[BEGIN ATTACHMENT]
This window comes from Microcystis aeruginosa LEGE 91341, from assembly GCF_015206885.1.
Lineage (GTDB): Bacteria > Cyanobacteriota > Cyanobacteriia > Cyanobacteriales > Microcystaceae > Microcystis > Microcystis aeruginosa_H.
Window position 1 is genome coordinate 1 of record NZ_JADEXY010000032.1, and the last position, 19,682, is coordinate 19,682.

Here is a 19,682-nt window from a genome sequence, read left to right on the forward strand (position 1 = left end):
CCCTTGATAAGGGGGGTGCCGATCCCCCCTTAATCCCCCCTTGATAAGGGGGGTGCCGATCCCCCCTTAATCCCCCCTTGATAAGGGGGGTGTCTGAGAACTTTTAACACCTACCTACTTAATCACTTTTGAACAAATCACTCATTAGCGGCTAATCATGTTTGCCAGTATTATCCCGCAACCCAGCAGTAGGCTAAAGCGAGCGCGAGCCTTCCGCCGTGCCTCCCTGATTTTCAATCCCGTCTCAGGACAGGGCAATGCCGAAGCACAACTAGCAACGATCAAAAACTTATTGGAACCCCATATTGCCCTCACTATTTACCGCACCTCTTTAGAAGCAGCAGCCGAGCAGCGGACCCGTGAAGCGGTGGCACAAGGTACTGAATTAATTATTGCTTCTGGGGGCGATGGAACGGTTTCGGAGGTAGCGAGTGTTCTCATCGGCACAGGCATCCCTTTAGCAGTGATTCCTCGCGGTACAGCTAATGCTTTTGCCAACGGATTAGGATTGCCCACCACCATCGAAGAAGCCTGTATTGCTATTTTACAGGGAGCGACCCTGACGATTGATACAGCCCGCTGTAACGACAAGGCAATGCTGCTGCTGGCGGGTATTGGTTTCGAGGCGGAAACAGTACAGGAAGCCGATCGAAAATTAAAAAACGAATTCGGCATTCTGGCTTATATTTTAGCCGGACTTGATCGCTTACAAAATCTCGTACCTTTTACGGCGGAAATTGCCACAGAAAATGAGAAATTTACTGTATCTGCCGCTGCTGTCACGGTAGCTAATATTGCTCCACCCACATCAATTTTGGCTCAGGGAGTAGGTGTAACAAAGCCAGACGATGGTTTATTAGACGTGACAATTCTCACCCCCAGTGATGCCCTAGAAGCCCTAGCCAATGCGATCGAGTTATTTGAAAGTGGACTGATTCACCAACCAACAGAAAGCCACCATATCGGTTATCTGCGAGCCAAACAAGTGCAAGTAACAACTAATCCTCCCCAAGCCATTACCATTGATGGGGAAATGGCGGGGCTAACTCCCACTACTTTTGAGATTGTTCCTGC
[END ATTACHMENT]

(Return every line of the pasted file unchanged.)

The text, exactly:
This window comes from Microcystis aeruginosa LEGE 91341, from assembly GCF_015206885.1.
Lineage (GTDB): Bacteria > Cyanobacteriota > Cyanobacteriia > Cyanobacteriales > Microcystaceae > Microcystis > Microcystis aeruginosa_H.
Window position 1 is genome coordinate 1 of record NZ_JADEXY010000032.1, and the last position, 19,682, is coordinate 19,682.

Here is a 19,682-nt window from a genome sequence, read left to right on the forward strand (position 1 = left end):
CCCTTGATAAGGGGGGTGCCGATCCCCCCTTAATCCCCCCTTGATAAGGGGGGTGCCGATCCCCCCTTAATCCCCCCTTGATAAGGGGGGTGTCTGAGAACTTTTAACACCTACCTACTTAATCACTTTTGAACAAATCACTCATTAGCGGCTAATCATGTTTGCCAGTATTATCCCGCAACCCAGCAGTAGGCTAAAGCGAGCGCGAGCCTTCCGCCGTGCCTCCCTGATTTTCAATCCCGTCTCAGGACAGGGCAATGCCGAAGCACAACTAGCAACGATCAAAAACTTATTGGAACCCCATATTGCCCTCACTATTTACCGCACCTCTTTAGAAGCAGCAGCCGAGCAGCGGACCCGTGAAGCGGTGGCACAAGGTACTGAATTAATTATTGCTTCTGGGGGCGATGGAACGGTTTCGGAGGTAGCGAGTGTTCTCATCGGCACAGGCATCCCTTTAGCAGTGATTCCTCGCGGTACAGCTAATGCTTTTGCCAACGGATTAGGATTGCCCACCACCATCGAAGAAGCCTGTATTGCTATTTTACAGGGAGCGACCCTGACGATTGATACAGCCCGCTGTAACGACAAGGCAATGCTGCTGCTGGCGGGTATTGGTTTCGAGGCGGAAACAGTACAGGAAGCCGATCGAAAATTAAAAAACGAATTCGGCATTCTGGCTTATATTTTAGCCGGACTTGATCGCTTACAAAATCTCGTACCTTTTACGGCGGAAATTGCCACAGAAAATGAGAAATTTACTGTATCTGCCGCTGCTGTCACGGTAGCTAATATTGCTCCACCCACATCAATTTTGGCTCAGGGAGTAGGTGTAACAAAGCCAGACGATGGTTTATTAGACGTGACAATTCTCACCCCCAGTGATGCCCTAGAAGCCCTAGCCAATGCGATCGAGTTATTTGAAAGTGGACTGATTCACCAACCAACAGAAAGCCACCATATCGGTTATCTGCGAGCCAAACAAGTGCAAGTAACAACTAATCCTCCCCAAGCCATTACCATTGATGGGGAAATGGCGGGGCTAACTCCCACTACTTTTGAGATTGTTCCTGC